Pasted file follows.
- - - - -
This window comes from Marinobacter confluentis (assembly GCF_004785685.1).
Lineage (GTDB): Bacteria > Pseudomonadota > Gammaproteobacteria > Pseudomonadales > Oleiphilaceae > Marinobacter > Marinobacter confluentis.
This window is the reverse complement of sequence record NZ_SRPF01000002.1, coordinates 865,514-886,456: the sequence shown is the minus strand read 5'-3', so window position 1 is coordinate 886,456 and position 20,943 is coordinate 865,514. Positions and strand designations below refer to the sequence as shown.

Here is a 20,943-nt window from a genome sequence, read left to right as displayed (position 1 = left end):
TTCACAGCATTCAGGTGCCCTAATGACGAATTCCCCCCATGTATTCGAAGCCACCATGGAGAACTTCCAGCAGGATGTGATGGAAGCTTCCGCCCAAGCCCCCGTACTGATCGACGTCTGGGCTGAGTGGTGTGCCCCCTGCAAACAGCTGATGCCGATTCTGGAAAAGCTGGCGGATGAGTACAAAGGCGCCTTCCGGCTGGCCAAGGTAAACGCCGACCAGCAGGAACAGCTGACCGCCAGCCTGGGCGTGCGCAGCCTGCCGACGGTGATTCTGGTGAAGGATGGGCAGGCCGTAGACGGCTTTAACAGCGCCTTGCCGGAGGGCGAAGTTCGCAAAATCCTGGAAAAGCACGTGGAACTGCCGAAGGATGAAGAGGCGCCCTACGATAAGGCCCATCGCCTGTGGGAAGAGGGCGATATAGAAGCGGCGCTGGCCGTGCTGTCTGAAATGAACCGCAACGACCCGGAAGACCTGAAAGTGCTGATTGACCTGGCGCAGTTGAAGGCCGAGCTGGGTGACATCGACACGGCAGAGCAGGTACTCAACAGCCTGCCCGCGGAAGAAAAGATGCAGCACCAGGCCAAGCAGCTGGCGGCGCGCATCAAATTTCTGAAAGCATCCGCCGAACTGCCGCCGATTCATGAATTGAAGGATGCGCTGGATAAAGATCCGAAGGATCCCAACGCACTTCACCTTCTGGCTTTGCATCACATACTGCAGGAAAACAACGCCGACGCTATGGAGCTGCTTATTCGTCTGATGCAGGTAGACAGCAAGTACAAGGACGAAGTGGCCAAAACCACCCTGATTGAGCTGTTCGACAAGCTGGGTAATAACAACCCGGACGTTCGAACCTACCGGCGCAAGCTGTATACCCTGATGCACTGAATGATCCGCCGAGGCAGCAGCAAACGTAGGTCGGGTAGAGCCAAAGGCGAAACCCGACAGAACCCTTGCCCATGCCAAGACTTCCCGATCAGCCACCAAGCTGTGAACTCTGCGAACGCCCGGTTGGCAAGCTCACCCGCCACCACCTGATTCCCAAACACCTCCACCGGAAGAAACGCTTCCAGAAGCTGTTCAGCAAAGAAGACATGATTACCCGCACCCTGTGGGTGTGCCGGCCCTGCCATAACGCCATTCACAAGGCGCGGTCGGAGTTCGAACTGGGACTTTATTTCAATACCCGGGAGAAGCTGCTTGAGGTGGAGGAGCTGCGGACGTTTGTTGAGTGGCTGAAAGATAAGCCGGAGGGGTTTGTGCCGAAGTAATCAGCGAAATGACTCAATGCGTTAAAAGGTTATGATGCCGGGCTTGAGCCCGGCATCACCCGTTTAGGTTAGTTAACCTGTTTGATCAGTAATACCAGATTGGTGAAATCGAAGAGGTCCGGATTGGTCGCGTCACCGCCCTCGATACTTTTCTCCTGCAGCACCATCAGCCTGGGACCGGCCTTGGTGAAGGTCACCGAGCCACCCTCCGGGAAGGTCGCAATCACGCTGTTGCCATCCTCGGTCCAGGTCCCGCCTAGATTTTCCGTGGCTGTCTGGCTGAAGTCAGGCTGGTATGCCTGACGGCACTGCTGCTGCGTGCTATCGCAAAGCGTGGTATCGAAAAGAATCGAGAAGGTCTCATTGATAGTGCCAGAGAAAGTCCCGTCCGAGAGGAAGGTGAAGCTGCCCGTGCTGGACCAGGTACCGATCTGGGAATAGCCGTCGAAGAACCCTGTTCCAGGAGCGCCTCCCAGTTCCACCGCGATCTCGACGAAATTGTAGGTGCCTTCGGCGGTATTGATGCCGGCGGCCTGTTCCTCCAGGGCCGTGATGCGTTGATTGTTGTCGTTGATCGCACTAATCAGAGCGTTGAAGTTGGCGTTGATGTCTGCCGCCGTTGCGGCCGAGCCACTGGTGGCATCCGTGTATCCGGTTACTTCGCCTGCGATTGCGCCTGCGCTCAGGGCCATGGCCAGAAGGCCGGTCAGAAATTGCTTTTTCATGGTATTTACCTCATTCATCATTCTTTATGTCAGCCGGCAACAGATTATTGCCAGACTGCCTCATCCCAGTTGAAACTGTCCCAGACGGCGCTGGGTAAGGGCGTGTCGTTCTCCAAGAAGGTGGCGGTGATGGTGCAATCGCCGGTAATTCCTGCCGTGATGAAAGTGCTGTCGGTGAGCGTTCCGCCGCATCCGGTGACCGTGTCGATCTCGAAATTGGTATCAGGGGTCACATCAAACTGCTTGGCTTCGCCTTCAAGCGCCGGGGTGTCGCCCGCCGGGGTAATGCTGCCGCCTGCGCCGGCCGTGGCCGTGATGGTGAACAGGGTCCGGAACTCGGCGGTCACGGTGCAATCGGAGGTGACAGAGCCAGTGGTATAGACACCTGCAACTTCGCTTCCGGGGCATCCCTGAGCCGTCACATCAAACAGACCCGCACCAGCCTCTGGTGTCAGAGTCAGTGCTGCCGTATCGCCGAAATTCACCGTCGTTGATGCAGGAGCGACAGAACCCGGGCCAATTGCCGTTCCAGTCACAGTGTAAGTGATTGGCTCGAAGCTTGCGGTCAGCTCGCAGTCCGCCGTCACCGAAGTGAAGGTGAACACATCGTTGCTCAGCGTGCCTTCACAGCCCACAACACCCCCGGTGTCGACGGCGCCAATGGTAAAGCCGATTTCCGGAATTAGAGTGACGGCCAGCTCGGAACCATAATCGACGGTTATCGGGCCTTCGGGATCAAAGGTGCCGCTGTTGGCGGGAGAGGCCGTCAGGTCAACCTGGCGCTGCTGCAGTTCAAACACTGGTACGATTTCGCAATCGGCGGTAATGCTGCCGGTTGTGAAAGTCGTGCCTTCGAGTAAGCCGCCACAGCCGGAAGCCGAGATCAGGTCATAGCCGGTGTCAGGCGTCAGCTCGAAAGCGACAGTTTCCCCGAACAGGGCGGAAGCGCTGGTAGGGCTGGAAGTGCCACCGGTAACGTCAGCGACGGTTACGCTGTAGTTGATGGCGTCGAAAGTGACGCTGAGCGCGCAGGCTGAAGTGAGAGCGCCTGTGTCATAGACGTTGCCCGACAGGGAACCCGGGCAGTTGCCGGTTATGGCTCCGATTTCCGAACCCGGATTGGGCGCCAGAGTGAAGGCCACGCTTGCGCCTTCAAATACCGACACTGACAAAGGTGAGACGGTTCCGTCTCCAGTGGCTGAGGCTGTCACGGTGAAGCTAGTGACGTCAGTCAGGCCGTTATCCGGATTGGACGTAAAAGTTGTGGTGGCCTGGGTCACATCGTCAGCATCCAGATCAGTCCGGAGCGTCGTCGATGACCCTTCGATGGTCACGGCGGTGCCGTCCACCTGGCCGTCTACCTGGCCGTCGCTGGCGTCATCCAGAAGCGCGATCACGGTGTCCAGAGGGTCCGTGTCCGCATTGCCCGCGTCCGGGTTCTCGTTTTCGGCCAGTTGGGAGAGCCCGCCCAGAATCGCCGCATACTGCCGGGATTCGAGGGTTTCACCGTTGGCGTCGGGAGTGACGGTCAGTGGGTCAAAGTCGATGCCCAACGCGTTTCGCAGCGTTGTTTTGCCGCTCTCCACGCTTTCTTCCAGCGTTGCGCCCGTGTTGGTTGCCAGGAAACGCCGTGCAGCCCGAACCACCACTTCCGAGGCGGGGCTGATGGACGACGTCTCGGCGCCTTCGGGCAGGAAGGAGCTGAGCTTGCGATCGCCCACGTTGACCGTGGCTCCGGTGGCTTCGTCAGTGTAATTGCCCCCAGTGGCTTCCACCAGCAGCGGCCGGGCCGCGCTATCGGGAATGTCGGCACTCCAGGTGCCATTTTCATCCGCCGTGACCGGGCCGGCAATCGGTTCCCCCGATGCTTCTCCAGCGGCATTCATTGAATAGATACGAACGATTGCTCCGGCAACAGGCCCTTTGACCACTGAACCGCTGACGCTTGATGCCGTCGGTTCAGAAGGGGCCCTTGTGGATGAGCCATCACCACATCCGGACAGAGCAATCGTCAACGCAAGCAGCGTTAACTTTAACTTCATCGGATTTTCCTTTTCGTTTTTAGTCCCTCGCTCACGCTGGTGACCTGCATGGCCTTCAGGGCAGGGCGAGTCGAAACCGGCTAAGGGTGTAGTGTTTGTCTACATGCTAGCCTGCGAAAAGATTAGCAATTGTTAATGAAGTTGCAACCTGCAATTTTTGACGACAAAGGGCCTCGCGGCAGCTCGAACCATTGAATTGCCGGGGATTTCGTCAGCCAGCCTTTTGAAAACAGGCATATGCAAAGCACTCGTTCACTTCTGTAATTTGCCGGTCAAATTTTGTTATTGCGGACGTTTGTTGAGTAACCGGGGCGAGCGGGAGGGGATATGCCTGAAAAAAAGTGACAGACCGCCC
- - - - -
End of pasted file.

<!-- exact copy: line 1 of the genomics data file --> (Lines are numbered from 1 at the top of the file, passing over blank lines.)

This window comes from Marinobacter confluentis (assembly GCF_004785685.1).